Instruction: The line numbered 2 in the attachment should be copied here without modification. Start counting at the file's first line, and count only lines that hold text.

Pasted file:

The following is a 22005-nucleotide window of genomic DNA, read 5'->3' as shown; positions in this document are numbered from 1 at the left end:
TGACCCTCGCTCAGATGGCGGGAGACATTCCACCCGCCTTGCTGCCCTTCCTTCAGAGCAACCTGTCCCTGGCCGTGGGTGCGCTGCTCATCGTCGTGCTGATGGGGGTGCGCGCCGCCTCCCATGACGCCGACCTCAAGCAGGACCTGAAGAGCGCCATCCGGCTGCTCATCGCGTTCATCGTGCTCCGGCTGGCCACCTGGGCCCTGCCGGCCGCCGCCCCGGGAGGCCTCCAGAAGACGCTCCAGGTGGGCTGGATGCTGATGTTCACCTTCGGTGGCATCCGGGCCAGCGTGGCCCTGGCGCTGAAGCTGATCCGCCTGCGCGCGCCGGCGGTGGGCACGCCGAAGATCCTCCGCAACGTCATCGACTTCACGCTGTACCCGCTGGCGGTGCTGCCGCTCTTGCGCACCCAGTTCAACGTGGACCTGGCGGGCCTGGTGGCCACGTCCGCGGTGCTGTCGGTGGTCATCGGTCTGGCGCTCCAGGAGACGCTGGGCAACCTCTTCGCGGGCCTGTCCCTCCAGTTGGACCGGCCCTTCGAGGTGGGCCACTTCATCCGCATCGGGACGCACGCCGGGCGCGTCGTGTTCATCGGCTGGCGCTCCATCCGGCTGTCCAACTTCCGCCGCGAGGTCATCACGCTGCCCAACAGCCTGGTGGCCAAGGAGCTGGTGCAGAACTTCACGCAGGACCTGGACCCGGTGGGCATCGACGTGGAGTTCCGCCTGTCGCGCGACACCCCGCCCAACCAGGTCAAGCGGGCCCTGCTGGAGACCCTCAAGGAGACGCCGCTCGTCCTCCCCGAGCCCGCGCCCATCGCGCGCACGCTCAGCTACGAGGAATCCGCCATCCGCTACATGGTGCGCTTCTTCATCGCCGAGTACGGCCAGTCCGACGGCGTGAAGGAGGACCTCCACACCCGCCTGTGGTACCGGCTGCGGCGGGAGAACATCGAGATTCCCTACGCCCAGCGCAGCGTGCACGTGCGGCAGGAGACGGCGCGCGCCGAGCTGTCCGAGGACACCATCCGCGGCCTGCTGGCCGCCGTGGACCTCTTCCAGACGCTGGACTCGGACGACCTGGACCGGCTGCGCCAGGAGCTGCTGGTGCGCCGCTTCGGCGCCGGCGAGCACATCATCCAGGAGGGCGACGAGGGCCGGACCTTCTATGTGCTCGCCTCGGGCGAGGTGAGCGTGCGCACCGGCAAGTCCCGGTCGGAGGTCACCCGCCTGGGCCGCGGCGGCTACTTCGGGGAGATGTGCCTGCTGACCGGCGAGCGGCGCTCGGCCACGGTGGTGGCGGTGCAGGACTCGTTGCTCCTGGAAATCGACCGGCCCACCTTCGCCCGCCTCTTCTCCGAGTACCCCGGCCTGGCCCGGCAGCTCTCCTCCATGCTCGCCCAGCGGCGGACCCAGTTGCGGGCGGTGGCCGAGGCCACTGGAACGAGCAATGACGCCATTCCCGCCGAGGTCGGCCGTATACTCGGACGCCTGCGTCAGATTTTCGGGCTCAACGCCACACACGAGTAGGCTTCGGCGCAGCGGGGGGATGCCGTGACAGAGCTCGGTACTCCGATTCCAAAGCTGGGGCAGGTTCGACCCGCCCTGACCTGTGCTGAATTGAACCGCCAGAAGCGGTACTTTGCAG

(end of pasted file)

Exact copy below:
TGACCCTCGCTCAGATGGCGGGAGACATTCCACCCGCCTTGCTGCCCTTCCTTCAGAGCAACCTGTCCCTGGCCGTGGGTGCGCTGCTCATCGTCGTGCTGATGGGGGTGCGCGCCGCCTCCCATGACGCCGACCTCAAGCAGGACCTGAAGAGCGCCATCCGGCTGCTCATCGCGTTCATCGTGCTCCGGCTGGCCACCTGGGCCCTGCCGGCCGCCGCCCCGGGAGGCCTCCAGAAGACGCTCCAGGTGGGCTGGATGCTGATGTTCACCTTCGGTGGCATCCGGGCCAGCGTGGCCCTGGCGCTGAAGCTGATCCGCCTGCGCGCGCCGGCGGTGGGCACGCCGAAGATCCTCCGCAACGTCATCGACTTCACGCTGTACCCGCTGGCGGTGCTGCCGCTCTTGCGCACCCAGTTCAACGTGGACCTGGCGGGCCTGGTGGCCACGTCCGCGGTGCTGTCGGTGGTCATCGGTCTGGCGCTCCAGGAGACGCTGGGCAACCTCTTCGCGGGCCTGTCCCTCCAGTTGGACCGGCCCTTCGAGGTGGGCCACTTCATCCGCATCGGGACGCACGCCGGGCGCGTCGTGTTCATCGGCTGGCGCTCCATCCGGCTGTCCAACTTCCGCCGCGAGGTCATCACGCTGCCCAACAGCCTGGTGGCCAAGGAGCTGGTGCAGAACTTCACGCAGGACCTGGACCCGGTGGGCATCGACGTGGAGTTCCGCCTGTCGCGCGACACCCCGCCCAACCAGGTCAAGCGGGCCCTGCTGGAGACCCTCAAGGAGACGCCGCTCGTCCTCCCCGAGCCCGCGCCCATCGCGCGCACGCTCAGCTACGAGGAATCCGCCATCCGCTACATGGTGCGCTTCTTCATCGCCGAGTACGGCCAGTCCGACGGCGTGAAGGAGGACCTCCACACCCGCCTGTGGTACCGGCTGCGGCGGGAGAACATCGAGATTCCCTACGCCCAGCGCAGCGTGCACGTGCGGCAGGAGACGGCGCGCGCCGAGCTGTCCGAGGACACCATCCGCGGCCTGCTGGCCGCCGTGGACCTCTTCCAGACGCTGGACTCGGACGACCTGGACCGGCTGCGCCAGGAGCTGCTGGTGCGCCGCTTCGGCGCCGGCGAGCACATCATCCAGGAGGGCGACGAGGGCCGGACCTTCTATGTGCTCGCCTCGGGCGAGGTGAGCGTGCGCACCGGCAAGTCCCGGTCGGAGGTCACCCGCCTGGGCCGCGGCGGCTACTTCGGGGAGATGTGCCTGCTGACCGGCGAGCGGCGCTCGGCCACGGTGGTGGCGGTGCAGGACTCGTTGCTCCTGGAAATCGACCGGCCCACCTTCGCCCGCCTCTTCTCCGAGTACCCCGGCCTGGCCCGGCAGCTCTCCTCCATGCTCGCCCAGCGGCGGACCCAGTTGCGGGCGGTGGCCGAGGCCACTGGAACGAGCAATGACGCCATTCCCGCCGAGGTCGGCCGTATACTCGGACGCCTGCGTCAGATTTTCGGGCTCAACGCCACACACGAGTAGGCTTCGGCGCAGCGGGGGGATGCCGTGACAGAGCTCGGTACTCCGATTCCAAAGCTGGGGCAGGTTCGACCCGCCCTGACCTGTGCTGAATTGAACCGCCAGAAGCGGTACTTTGCAG